Decreased frequency of allergy in juvenile idiopathic arthritis: Results of a case-control study


Avar-Aydin P. O. , Nepesov S., BARUT K. , Sahin S., Adrovic A., Cokugras H. C. , ...Daha Fazla

MODERN RHEUMATOLOGY, 2020 (SCI İndekslerine Giren Dergi) identifier identifier identifier

Özet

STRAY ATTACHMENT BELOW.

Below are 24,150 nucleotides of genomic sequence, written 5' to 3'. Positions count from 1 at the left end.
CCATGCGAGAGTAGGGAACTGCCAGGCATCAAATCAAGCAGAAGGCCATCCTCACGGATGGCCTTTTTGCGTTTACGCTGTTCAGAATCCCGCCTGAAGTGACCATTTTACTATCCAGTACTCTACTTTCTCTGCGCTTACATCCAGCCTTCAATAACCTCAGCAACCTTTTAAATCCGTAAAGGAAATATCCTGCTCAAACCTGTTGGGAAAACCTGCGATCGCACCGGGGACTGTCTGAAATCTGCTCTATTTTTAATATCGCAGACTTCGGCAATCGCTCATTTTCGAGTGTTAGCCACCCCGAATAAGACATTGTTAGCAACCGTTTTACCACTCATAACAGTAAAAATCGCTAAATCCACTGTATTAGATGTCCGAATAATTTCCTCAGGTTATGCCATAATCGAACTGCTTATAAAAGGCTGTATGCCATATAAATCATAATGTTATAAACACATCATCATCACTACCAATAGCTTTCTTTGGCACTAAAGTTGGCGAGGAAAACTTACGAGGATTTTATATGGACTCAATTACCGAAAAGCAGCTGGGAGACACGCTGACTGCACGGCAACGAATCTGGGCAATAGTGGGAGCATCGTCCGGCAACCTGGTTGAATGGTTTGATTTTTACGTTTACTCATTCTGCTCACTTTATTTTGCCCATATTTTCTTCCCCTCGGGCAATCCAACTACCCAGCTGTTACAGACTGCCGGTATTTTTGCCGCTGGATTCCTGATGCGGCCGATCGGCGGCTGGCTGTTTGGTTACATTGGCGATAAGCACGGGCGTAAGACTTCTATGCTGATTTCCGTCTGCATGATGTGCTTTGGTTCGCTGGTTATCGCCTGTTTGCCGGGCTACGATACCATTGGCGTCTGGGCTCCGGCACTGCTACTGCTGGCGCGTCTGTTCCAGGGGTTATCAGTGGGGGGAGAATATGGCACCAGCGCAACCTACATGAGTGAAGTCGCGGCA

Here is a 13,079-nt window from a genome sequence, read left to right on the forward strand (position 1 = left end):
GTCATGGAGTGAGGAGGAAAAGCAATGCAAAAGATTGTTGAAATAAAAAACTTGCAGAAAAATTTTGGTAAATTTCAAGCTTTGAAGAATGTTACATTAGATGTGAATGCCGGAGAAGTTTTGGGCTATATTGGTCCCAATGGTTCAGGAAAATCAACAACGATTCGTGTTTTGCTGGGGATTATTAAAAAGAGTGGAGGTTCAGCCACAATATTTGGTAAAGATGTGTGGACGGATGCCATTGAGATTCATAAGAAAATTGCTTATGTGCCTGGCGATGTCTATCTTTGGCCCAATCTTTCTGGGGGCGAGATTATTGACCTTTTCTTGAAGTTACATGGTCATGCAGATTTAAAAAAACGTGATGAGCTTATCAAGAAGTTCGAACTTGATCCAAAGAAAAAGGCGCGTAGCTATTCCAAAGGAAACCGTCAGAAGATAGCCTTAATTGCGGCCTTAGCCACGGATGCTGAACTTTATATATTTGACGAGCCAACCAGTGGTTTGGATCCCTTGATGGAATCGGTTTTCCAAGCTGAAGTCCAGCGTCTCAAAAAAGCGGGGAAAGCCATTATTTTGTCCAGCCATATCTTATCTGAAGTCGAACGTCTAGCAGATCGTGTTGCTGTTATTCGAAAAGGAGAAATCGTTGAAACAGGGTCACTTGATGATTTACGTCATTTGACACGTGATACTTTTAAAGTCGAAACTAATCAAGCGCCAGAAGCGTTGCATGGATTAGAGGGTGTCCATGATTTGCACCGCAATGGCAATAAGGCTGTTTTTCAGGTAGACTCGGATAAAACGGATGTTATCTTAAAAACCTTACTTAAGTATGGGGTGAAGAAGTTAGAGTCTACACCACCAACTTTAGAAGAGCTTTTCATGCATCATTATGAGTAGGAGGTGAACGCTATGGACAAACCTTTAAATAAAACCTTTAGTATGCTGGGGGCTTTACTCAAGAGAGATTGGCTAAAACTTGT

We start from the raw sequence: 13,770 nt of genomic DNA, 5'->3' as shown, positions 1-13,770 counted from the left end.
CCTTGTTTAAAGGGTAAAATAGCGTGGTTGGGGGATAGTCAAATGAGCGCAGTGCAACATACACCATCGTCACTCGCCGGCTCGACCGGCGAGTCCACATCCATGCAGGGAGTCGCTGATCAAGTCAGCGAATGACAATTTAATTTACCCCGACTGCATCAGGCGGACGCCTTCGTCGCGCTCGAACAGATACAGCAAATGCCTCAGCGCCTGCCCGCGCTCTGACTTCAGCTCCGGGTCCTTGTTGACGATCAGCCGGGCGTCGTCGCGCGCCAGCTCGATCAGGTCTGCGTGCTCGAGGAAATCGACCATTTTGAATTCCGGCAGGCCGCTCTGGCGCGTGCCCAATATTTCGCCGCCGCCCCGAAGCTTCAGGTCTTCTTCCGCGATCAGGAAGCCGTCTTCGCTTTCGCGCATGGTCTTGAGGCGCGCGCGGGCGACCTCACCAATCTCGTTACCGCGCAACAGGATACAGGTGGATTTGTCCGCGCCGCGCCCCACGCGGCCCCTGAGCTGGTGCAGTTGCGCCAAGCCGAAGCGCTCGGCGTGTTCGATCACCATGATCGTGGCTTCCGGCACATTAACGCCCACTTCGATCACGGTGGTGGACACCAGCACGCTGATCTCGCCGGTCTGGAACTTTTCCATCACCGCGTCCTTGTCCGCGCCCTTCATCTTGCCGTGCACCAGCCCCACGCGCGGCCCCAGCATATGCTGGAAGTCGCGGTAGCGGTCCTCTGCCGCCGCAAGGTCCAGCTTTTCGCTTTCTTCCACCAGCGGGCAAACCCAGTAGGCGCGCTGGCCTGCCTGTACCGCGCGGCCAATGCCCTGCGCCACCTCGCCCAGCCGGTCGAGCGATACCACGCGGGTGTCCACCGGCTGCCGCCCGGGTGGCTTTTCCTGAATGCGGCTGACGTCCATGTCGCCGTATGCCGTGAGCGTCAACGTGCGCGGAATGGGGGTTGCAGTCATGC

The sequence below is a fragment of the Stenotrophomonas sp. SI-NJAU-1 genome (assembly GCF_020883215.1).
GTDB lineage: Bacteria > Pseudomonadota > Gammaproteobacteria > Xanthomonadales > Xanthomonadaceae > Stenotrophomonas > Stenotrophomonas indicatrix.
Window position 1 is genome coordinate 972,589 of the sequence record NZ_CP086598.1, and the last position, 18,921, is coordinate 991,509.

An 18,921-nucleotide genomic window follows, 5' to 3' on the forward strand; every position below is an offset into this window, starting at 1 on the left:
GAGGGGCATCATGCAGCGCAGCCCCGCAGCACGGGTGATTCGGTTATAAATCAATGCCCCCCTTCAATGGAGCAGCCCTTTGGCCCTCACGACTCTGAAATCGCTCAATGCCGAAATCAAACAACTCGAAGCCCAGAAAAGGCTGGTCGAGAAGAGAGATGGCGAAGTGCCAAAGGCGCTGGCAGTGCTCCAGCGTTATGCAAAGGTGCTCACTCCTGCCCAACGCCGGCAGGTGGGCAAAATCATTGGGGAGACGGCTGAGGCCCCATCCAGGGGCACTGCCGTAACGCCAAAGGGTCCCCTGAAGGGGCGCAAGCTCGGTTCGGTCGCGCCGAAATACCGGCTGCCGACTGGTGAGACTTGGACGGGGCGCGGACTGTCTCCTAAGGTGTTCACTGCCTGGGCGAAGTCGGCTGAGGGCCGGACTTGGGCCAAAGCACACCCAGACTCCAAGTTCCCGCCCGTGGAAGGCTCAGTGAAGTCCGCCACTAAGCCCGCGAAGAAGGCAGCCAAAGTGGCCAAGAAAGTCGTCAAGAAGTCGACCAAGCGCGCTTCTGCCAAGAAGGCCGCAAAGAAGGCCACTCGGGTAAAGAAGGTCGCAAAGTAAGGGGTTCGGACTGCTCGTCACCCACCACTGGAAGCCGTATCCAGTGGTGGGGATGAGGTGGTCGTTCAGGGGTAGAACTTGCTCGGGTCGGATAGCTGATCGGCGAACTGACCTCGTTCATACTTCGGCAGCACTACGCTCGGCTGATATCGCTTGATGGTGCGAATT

Objectives To determine the frequency of Th2-mediated allergic diseases (AD) in mainly Th1-driven juvenile idiopathic arthritis (JIA) subtypes. Methods Ninety-nine JIA patients and 128 control subjects were enrolled in a prospective case-control study. All subjects were assessed with standard allergy questionnaire, complete blood cell count, and total serum immunoglobulin (sIg) E. sIgs G, A, M, Juvenile Arthritis Disease Activity Score-27 (JADAS27), and serum acute phase reactants (sAPR) were obtained in JIA. In the presence of allergic symptoms, skin prick (SPT) and pulmonary function tests (PFT) were performed. Results Despite similar allergy risk factors, the frequencies of asthma and allergic rhinitis were lower in JIA group (allp <= .02). Allergic patients with JIA performed lower FEV1/FVC ratio, PEF, and FEF25-75 compared to the control group (allp <= .04). JADAS27 and sAPR were similar among JIA patients with and without AD. Two JIA patients were found to have hypogammaglobulinemia. Conclusion The frequencies of AD, asthma, and allergic rhinitis may decrease in Th1-mediated JIA subtypes although the coexistence does not appear to affect the severity of arthritis whereas allergic symptoms may resolve after immunosuppressive treatment. PFTs should be obtained periodically in JIA. JIA patients may have an underlying primary immunodeficiency (ID) or immunosuppressive drugs may cause secondary ID.